I was researching a lead in the hopes it would shed some light on my 2nd great-grandfather's German town of origin. Two brothers with the same unusual surname as my ancestor arrived in the U.S. from Frankfurt in the late 1920s and settled in New York and then New Jersey. That was more than 70 years after the arrival of my ancestor, but the lead looked promising.
How I got from there to Maryland is a mystery to me! I somehow stumbled upon the Maryland State Archives website and saw it had links to scanned indices for vital records. I don't have many family connections to Maryland, but I remembered that my 2nd great-aunt had a brother-in-law who lived in Maryland starting in the 1860s. I couldn't help but see what I could find about Franz "Frank" Nehren. Was it important to my family research? No. Could I resist this temptation? NO.
Since the indices aren't searchable, I had to use some logic to narrow down the years and county that I needed to browse. I started by looking for his marriage. All I knew was that Franz married a woman named Lizetta and that their first child was born in Maryland in 1865. By 1870, the Nehren family was living in Baltimore.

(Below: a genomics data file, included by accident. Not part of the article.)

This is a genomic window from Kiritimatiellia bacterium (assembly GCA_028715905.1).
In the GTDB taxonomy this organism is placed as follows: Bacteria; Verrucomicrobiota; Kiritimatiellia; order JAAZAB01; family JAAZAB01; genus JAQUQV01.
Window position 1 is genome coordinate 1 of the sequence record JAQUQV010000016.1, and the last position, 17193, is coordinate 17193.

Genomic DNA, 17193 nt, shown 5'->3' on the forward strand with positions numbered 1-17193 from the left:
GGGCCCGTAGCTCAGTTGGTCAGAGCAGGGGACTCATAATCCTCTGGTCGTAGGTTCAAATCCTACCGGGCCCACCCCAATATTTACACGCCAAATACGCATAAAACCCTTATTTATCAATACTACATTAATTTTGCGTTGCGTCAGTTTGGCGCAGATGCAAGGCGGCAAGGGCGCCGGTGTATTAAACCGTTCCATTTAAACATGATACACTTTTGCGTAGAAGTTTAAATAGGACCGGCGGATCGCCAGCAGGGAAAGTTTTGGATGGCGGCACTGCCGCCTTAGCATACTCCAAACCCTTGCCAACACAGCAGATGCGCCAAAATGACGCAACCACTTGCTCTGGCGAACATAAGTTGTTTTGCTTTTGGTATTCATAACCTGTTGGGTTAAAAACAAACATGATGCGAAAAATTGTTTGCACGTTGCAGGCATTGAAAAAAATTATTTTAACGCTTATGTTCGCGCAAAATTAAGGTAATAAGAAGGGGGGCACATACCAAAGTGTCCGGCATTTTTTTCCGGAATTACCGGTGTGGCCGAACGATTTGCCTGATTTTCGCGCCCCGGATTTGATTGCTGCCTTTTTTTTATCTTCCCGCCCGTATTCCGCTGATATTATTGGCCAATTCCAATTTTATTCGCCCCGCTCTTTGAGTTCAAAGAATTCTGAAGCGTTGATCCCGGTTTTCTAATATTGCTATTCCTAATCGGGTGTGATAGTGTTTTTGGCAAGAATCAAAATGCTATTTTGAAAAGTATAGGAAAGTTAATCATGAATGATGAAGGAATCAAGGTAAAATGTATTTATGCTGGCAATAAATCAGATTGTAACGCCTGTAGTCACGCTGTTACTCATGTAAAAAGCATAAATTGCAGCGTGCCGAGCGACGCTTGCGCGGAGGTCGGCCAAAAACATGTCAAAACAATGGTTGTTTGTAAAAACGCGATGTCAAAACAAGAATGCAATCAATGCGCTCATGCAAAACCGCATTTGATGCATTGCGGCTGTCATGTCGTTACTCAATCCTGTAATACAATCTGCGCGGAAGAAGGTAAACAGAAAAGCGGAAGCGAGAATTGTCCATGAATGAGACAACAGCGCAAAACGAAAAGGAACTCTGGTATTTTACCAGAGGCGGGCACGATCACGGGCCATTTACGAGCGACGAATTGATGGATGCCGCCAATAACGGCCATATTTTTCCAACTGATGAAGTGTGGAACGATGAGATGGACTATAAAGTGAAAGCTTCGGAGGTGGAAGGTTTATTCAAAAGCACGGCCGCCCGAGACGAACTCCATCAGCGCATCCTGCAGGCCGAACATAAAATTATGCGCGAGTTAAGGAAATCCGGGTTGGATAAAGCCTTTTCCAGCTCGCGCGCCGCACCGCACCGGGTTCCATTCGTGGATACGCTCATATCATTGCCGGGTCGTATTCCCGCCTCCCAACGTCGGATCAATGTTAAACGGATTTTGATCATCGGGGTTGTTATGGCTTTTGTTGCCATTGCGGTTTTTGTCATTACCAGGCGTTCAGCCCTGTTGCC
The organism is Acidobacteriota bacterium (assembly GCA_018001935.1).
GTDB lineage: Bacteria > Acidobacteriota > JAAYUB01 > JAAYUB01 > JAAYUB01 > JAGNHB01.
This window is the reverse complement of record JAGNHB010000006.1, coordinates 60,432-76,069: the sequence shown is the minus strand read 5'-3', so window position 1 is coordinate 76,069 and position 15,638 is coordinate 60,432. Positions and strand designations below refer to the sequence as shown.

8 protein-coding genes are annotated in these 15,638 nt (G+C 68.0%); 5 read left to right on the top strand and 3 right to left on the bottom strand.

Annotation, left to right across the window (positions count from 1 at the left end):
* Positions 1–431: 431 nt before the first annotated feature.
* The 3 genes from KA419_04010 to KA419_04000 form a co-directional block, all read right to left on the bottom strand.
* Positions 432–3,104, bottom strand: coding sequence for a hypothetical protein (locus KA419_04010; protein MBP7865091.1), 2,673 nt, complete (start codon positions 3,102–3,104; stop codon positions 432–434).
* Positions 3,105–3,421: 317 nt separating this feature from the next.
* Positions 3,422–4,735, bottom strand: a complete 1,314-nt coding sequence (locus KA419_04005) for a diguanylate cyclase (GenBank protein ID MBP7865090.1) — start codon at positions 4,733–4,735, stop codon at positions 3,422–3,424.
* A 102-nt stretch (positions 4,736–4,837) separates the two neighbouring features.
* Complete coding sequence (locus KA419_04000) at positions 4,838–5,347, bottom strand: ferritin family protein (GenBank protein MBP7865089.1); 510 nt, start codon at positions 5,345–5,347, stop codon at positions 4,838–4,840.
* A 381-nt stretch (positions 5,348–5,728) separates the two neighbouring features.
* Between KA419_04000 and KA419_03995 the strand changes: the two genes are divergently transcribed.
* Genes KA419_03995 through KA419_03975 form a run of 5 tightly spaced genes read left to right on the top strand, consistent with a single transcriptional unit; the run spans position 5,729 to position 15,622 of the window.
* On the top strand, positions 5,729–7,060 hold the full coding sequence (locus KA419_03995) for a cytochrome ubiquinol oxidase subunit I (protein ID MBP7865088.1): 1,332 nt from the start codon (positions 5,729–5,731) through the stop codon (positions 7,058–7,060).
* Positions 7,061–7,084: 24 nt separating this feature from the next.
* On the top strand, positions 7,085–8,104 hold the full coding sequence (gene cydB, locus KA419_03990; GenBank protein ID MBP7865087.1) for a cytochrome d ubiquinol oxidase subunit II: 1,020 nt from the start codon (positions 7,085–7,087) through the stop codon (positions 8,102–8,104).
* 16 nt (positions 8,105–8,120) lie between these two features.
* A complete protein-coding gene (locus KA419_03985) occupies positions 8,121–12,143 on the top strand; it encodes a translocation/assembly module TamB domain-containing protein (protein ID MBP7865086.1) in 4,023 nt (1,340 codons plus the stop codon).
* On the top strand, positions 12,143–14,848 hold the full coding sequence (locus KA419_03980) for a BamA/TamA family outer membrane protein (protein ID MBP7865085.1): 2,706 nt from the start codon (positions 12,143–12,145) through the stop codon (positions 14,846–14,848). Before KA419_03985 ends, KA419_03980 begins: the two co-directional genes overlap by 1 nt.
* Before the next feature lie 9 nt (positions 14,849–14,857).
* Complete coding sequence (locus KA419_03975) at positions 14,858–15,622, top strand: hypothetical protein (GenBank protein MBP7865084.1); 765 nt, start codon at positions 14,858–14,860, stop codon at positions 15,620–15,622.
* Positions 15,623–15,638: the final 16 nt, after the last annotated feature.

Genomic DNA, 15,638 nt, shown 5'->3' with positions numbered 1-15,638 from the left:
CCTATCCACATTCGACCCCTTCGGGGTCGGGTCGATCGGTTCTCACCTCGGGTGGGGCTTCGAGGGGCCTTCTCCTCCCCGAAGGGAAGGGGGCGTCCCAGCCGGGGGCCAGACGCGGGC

I used the Baltimore City marriage index for males for 1851-1885 and clicked on the link for the surnames "Moore to Owens." I was excited to see that it wasn't just a list of the couples' names and date of marriage. The file contained scans of cards with a little more detail than I expected, like this one below:
Interestingly, the marriage I wanted (below) was mostly blank! It didn't even show the marriage date. However, it did provide me with one fact I didn't have yet: the bride's maiden name.
|Baltimore City marriage record of Franz Nehren & Lisette Gardner, 1863|
Franz was only 41 when he died, so it's possible that Lisette remarried. I couldn't find her in the death indices under Nehren. If she did remarry, I would need the surname of her second husband to make it easier to locate her marriage since the female index isn't online.
Sometimes it's fun to get distracted! Please post a comment if you've ever found anything interesting when your research got side-tracked.